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Visualization of Cortex Organization and Dynamics in Microorganisms, using Total Internal Reflection Fluorescence Microscopy

doi: 10.3791/3982 Published: May 1, 2012


Total Internal Reflection Fluorescence (TIRF) microscopy is a powerful approach to observe structures close to the cell surface at high contrast and temporal resolution. We demonstrate how TIRF can be employed to study protein dynamics at the cortex of cell wall-enclosed bacterial and fungal cells.


TIRF microscopy has emerged as a powerful imaging technology to study spatio-temporal dynamics of fluorescent molecules in vitro and in living cells1. The optical phenomenon of total internal reflection occurs when light passes from a medium with high refractive index into a medium with low refractive index at an angle larger than a characteristic critical angle (i.e. closer to being parallel with the boundary). Although all light is reflected back under such conditions, an evanescent wave is created that propagates across and along the boundary, which decays exponentially with distance, and only penetrates sample areas that are 100-200 nm near the interface2. In addition to providing superior axial resolution, the reduced excitation of out of focus fluorophores creates a very high signal to noise ratios and minimizes damaging effects of photobleaching2,3. Being a widefield technique, TIRF also allows faster image acquisition than most scanning based confocal setups.

At first glance, the low penetration depth of TIRF seems to be incompatible with imaging of bacterial and fungal cells, which are often surrounded by thick cell walls. On the contrary, we have found that the cell walls of yeast and bacterial cells actually improve the usability of TIRF and increase the range of observable structures4-8. Many cellular processes can therefore be directly accessed by TIRF in small, single-cell microorganisms, which often offer powerful genetic manipulation techniques. This allows us to perform in vivo biochemistry experiments, where kinetics of protein interactions and activities can be directly assessed in living cells.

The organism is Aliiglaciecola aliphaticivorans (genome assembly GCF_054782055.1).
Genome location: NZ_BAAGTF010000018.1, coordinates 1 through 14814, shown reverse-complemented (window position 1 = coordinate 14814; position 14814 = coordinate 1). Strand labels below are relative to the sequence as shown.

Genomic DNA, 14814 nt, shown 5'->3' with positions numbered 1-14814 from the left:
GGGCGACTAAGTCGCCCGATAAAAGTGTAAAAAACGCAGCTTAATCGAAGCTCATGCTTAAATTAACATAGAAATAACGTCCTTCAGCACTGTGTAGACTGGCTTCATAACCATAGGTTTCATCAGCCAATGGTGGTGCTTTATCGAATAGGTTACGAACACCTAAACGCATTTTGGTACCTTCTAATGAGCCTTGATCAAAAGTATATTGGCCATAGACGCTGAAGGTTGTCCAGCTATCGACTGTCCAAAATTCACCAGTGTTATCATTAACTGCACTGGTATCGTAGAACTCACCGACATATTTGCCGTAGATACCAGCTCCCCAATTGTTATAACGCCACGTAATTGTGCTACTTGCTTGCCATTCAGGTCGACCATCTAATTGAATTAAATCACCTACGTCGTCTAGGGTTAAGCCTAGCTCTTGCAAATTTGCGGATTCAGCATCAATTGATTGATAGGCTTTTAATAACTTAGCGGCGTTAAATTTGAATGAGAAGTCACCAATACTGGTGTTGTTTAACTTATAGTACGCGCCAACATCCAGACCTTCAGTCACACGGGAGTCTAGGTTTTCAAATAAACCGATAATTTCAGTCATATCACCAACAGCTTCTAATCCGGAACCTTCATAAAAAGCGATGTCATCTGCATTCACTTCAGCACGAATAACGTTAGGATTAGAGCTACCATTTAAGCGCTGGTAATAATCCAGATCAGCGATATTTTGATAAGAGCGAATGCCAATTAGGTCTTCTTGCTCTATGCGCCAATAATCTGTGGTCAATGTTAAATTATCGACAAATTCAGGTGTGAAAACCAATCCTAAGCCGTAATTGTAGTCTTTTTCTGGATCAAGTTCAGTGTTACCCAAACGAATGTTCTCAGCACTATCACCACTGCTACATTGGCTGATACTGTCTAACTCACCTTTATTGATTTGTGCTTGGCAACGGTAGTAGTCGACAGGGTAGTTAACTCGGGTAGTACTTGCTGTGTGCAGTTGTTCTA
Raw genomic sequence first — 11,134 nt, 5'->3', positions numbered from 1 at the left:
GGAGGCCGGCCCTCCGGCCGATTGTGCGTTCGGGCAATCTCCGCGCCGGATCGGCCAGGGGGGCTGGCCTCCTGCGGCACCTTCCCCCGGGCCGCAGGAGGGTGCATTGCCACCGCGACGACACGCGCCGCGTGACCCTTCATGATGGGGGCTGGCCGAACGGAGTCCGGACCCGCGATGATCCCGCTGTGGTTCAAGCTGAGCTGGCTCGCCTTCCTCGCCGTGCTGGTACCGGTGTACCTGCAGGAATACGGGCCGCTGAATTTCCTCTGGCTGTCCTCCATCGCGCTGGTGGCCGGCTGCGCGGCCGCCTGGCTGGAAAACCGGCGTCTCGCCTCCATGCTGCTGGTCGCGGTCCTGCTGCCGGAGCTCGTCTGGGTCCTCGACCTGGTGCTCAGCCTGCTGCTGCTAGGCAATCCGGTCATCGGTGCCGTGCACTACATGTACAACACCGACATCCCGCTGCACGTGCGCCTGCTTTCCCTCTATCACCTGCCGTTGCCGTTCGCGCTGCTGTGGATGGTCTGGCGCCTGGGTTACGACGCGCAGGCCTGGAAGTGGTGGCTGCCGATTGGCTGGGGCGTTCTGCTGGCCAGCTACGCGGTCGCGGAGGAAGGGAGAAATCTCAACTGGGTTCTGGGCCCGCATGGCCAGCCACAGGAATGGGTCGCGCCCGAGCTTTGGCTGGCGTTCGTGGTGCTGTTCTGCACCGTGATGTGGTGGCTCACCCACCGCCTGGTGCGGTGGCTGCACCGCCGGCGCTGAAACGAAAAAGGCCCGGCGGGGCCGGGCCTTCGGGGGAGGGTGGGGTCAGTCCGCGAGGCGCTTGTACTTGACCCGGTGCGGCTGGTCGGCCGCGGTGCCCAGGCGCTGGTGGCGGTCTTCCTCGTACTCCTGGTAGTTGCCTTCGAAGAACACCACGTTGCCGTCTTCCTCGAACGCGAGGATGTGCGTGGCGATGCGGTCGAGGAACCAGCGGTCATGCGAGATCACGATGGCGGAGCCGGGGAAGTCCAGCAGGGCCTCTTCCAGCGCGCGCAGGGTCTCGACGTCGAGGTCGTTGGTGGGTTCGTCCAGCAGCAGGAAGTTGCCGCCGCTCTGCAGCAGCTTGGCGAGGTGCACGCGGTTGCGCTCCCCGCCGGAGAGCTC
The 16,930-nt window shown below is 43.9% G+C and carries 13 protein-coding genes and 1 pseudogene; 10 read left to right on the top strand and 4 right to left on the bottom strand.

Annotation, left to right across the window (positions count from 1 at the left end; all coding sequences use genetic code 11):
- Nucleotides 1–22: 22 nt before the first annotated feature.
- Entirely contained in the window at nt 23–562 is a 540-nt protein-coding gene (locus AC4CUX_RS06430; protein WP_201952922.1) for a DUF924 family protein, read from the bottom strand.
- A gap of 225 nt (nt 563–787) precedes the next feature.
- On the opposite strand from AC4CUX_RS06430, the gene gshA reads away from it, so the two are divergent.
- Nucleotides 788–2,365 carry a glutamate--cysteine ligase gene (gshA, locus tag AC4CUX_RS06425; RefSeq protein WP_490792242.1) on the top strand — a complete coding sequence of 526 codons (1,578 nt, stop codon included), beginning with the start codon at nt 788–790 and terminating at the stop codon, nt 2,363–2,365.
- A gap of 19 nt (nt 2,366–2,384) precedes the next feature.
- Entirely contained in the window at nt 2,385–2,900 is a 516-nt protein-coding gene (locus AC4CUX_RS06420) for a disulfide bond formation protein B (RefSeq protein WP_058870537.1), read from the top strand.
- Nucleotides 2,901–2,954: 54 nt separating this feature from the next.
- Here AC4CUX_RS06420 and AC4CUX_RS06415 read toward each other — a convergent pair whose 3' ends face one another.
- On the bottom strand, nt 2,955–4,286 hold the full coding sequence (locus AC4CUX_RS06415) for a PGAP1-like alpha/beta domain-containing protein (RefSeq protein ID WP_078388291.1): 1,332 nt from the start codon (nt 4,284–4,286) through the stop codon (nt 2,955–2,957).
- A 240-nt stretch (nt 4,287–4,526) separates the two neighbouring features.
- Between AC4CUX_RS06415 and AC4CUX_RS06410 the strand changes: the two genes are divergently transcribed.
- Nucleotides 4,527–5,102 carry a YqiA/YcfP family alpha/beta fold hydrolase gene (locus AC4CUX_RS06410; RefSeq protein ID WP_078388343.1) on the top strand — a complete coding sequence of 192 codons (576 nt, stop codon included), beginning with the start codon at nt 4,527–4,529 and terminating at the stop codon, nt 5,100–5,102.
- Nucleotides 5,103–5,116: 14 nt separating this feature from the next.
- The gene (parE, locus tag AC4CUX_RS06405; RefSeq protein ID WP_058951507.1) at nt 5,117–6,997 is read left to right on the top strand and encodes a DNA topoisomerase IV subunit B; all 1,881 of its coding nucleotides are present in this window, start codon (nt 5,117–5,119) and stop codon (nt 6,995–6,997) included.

We describe here the individual steps required to obtain high quality TIRF images for Saccharomyces cerevisiae or Bacillus subtilis cells. We point out various problems that can affect TIRF visualization of fluorescent probes in cells and illustrate the procedure with several application examples. Finally, we demonstrate how TIRF images can be further improved using established image restoration techniques.


1. Sample Preparation

  1. Preparing cover slips
    Coverslips should be cleaned from dust particles as TIRF is sensitive to background signals arising from the coverslip (Fig. 1A, Movie 1).
    1. Using forceps place cover slips in a ceramic holder with lid.
    2. Fill glass container with 1 M NaOH (can be reused multiple times).
    3. Incubate for 2 h under slow continuous rotation (orbital shaker). Excessive incubation (> 8 h) will create opaque cover slips.
    4. Wash twice with distilled water for 5 min under slow continuous rotation.
    5. Store in ceramic holder covered in 100% ethanol.
  2. Preparing Bacillus subtilis cells
    1. Dilute to an OD600 of 0.01 - 0.05 in 5 ml of appropriate growth media and grow to exponential phase (OD600 of 0.3-0.7).
    2. Prepare 1.25% agarose in water or medium. Use synthetic media to reduce background fluorescence. Dissolve powder in a 1.5 ml plastic tube at 95°C and store in heating block at 72°C.
    3. Add a small drop of agarose to the middle of a slide and press into a flat pad with a second slide. Carefully separate slides after at least 2 min or before use.
    4. Spin down 500 μl cells in micro centrifuge at 12.000 rpm for 1 min.
    5. Discard supernatant, and resuspend pellet in 50 μl medium.
    6. Add 2-4 μl cells to the centre of the agarose pad.
    7. Take a cleaned cover slip from the ethanol filled container with forceps, dry with pressurized air and carefully place on sample.
    8. Let cells settle for at least 2 min prior to microscopy.
    9. Seal edges of coverslip with VALAP (Vaseline, Lanolin and Parafin, mixed at equal weight under heat, apply with small brush or spatula) for long term imaging.
  3. Preparing Saccharomyces cerevisiae cells
    1. Dilute pre-culture and grow in appropriate media for at least 5 h to exponential phase (OD600 0.2-0.8).
    2. Take a coverslip from the container with forceps and dry with pressurized air.
    3. Spread 5 μl Concanavalin A solution (ConA, 2 μg/ml in distilled water) on cover slip with a pipette and dry with pressurized air. ConA binds to carbohydrates of the yeast cell wall and immobilizes yeast cells.